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Microsoft, OLPC and Peru will use the South American nation as a testing ground for the Windows-powered OLPC

Microsoft and the One Laptop Per Child (OLPC) organization announced Peru will be the first nation to receive low-cost XO laptops with Microsoft Windows instead of Linux.  Peru's Ministry of Education will receive the laptops, and then will distribute them to school age children throughout the nation.

"The specific scale and locations of the pilot, which will take place over the next nine months, are still being determined according to the specific needs of the government and rural schools in Peru," a Microsoft spokesperson told DailyTech in a statement.

In May, Microsoft announced it was working to help port its Windows XP operating system to the popular OLPC devices.  A partnership announcement between Microsoft and OLPC came later in the month, when it became official Windows-based OLPCs would be available.

Linux was the main operating system used on the OLPC, but a number of nations came forward and said they were only interested in the popular device if it had Windows.  Microsoft also has been using Windows on the Intel Classmate PC, which also has had success in South America, including Brazil.  Several countries, including Egypt, said it wanted students to have experience with Windows because it remains the most dominant OS used throughout the world.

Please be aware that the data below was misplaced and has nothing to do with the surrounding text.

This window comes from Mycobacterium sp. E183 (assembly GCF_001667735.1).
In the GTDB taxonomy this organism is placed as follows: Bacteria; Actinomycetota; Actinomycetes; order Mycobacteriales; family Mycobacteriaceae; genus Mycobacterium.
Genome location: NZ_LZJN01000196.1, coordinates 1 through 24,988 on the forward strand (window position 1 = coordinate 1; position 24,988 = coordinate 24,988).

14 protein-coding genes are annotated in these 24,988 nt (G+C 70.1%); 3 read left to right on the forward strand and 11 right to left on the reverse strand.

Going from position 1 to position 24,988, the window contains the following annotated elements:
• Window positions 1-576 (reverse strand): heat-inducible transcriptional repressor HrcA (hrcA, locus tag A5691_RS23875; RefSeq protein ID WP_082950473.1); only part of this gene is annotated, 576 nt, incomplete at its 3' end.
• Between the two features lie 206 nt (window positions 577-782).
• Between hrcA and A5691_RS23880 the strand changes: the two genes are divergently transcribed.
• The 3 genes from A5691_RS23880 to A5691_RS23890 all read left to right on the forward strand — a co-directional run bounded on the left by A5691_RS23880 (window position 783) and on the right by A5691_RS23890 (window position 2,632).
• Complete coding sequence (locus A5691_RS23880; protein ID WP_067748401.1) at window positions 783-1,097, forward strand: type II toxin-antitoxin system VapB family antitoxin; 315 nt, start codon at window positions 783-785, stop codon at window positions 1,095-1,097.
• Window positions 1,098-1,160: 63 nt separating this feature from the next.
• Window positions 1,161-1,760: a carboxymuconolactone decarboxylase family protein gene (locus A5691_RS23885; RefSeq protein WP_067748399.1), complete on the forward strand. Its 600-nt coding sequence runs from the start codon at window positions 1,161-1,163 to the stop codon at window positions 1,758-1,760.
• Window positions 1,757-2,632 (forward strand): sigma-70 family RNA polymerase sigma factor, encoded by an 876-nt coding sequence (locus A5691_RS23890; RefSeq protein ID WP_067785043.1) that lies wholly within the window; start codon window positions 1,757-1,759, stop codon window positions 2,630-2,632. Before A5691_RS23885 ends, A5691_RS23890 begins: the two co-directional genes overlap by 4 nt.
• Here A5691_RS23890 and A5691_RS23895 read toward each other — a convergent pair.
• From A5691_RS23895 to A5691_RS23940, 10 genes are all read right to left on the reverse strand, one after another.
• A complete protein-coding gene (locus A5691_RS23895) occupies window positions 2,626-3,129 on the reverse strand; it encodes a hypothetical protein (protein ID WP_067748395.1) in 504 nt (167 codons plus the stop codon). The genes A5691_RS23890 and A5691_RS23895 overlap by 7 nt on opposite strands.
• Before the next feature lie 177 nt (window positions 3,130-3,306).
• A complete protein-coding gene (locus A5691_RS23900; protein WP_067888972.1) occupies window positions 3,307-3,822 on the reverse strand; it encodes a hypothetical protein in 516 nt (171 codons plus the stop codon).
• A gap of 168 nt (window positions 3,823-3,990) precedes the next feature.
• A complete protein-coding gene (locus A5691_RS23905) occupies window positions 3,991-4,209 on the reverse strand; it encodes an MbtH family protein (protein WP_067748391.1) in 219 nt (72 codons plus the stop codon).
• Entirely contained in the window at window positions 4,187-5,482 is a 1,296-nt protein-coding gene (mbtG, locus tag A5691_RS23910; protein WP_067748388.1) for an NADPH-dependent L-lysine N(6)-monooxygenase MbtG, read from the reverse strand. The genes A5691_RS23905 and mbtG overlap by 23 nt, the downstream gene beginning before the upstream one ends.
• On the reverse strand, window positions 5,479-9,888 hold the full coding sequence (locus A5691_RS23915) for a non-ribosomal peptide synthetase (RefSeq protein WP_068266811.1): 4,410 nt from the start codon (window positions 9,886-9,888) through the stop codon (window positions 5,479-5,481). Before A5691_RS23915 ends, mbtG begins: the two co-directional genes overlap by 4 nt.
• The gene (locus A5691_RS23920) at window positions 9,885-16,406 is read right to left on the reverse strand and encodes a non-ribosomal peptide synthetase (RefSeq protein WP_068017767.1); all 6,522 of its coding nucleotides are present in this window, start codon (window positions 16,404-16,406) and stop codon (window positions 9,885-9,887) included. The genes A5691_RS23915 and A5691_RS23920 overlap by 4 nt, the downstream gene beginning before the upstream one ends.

The popular green laptop will be used in schools throughout Peru to help students learn about technology and will include the Microsoft Student Innovation Suite, a software package that includes Microsoft Office 2003 and the Learning Essentials 1.0.  

The future of Linux on the OLPC XO is still unknown, but there is some speculation that Linux could be dropped if demand for Windows-based machines is high enough.  Microsoft and OLPC will launch short-term pilot programs with Windows-based XOs in the future.



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RE: Why?
By Nekrik on 9/17/2008 2:44:54 PM , Rating: 2
How is giving them the tools that they will actually need to compete in the modern tech world a negative? Should we be giving them apps simply on the virtue that are OOS, or just anything other than the big nasty Microsoft beast that so many love to hate?

Giving them the right tools seems important, and those would be the ones implemented by the greater majority that will eventually allow them to participate/compete in educational and economic environents. Using the same argument so many people like to make about it just being MS going after another market so they can profit in the long run can be applied to any platform. Maybe after 12 years of still sitting stagnant (not in terms of the user friendliness of ubuntu) the Linux proponents are using this as a way to connect with uninformed potential users to increase their own market share.


"Let's face it, we're not changing the world. We're building a product that helps people buy more crap - and watch porn." -- Seagate CEO Bill Watkins











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